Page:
Local swim teams missing pool
Ryan Zundell, coach of the Marietta Marlins, said his team has tried a number of agreements with suitable pools in the region, but the combination of travel time and availability both have been problematic.
The Marlins, an organization affiliated with the YMCA that has been around for more than 50 years, had 62 swimmers age 6 to 17 at the start of the year. It has now dwindled to a core group of about 25, he said.
When the YMCA closed its facility and moved some remaining operations to a new site, the community lost the only pool suitable for competitive swimming and training. At the time it closed, YMCA administrators identified a crack in the pool as part of the problems facing the old building. Other indoor pools, at the Betsey Mills Club and Ewing School, are primarily set up for hydrotherapy or recreation and kept too warm.
Zundell said the Marlins have made a variety of arrangements during the year, including traveling to Athens for practices.
“We went there three days a week for a while, but obviously it was difficult for the families,” Zundell said. “It’s a 50-minute drive, so even if you get started at 5:30, you’re not home until after 8.”
The team during late spring and early summer used the Marietta Country Club pool.
“It wasn’t quite full sized and we had to rig up the lanes, but we went there in the mornings, from 7 a.m. to 8:30 a.m., when they didn’t have much going on,” he said.
The team now practices three times a week at the Parkersburg YMCA, a situation that is less than ideal. The Parkersburg YMCA has been helpful but their pool is in high demand, he said, with both school and independent swim teams.
“We compete against Parkersburg all the time, we’ve got a good relationship, but we really can’t grow the team while we’re practicing in Parkersburg,” he said.
Marietta City Schools Athletic Director Cody Venderlic said the loss of the local practice facility created a host of obstacles for the high school’s Tigers swim team.
“We’re going to use the Parkersburg Boys and Girls Club, we got a slot from 7:30 to 9 p.m.,” he said. The swim program begins at the end of October and runs through the end of January. In past years, he said, the team has attracted 20 to 40 members.
“It’s a program that’s had some success, but this year has been a bit of a challenge, and it’s still in a bit of limbo,” he said. “You add 15 minutes to get there and then get back, and the kids are getting to bed late on a school night. Do you practice four nights a week? From the budget standpoint, you have buses getting them there and back. In any other sport, you wouldn’t think twice about having daily practice.”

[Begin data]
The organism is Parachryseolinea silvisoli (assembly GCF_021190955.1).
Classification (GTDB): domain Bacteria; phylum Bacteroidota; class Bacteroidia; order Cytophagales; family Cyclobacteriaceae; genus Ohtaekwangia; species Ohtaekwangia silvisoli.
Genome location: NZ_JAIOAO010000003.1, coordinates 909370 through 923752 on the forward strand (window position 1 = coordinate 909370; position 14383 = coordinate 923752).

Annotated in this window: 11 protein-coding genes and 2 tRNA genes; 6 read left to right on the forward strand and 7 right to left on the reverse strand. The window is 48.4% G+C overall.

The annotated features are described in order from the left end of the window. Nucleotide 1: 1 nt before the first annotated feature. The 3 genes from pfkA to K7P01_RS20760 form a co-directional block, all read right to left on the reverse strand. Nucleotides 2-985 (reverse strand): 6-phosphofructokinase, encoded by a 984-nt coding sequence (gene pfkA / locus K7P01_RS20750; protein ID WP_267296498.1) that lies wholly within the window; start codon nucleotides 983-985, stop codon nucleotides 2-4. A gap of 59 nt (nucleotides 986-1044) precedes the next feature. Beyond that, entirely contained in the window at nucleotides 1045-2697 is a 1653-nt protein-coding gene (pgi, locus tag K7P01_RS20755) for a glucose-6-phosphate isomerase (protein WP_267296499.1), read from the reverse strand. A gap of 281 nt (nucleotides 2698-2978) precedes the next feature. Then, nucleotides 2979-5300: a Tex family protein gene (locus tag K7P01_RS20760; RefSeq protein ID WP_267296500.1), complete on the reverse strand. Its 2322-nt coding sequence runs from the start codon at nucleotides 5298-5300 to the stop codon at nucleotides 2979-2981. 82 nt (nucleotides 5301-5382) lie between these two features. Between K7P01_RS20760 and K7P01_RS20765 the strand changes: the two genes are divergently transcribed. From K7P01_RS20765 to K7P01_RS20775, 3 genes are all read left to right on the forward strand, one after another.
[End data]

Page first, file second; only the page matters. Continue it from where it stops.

Home meets, he said, are out of the question, which means all the team’s competitions will be on the road.
Zundell said the Marlins’ swimmers and their parents have stuck with the team through its difficulties, but no long-term solution has yet been proposed.
“The parents understand and are very motivated. Obviously in the short term, we are looking at what to do now, but long term this isn’t just the Marlins – there is a huge community of morning swimmers here, and the high school team, there are benefits to the community at large for a pool,” he said.
Heather Ayers, whose son Taten is a Marlin, is one of those parents.
“It’s a lot of travel. We started going back and forth to Ohio University, then the Parkersburg Boys and Girls Club, jumping around from pool to pool to pool, where we can get pool time,” she said. “It’s a hassle, but those of us whose kids are die-hard swimmers will do it.”
Ayers said it puts families with single parents or two working parents in a difficult situation.
“It’s tough to get the kids to the places where they need to go,” she said. “Every year we had more and more kids coming in, but now the team is having trouble with funding because the numbers have dropped. The coaches are really great, and we’re trying to do what we can.”
In February, U.S. Rep. Bill Johnson, R-Ohio, moved to convene an exploratory committee to research the possibility of building a pool. Such a project would cost well into the millions, requiring a broad base of support in the community. Zundell was involved in meetings earlier this year.
“I was at two meetings of the exploratory group, there were some good discussions about what we could do. The group seemed to be taking more of a broad view, for an overall type of facility that would include a gym, maybe an indoor soccer field,” he said. “It’s fine to aim for something like that, but it doesn’t address the immediate need for indoor, competitive pool space.”
Doug Mallett, president of the Marietta City Schools board of education, said he was initially involved in the committee but hasn’t been to a meeting for several months.
“Bill Johnson asked me to serve, we had a couple of meetings, but there’s no magic wand for this. It’s a couple of million dollars, not a pretty situation,” he said. “I think the long-range answer is to pass the school levy, attract businesses, maybe corporate headquarters involved in the Shale Crescent, and get a sponsor for this project. With some of those players, it’s not out of the question.”
Michael Kelly can be contacted at firstname.lastname@example.org.
Competitive swimming in Marietta
• Marietta Marlins, affiliated with YMCA.
• Marietta Tigers, varsity sports, Marietta High School.
• Both lack a home practice pool since the YMCA closed in January.
• Now using Parkersburg facilities as a temporary measure.
Source: Times research.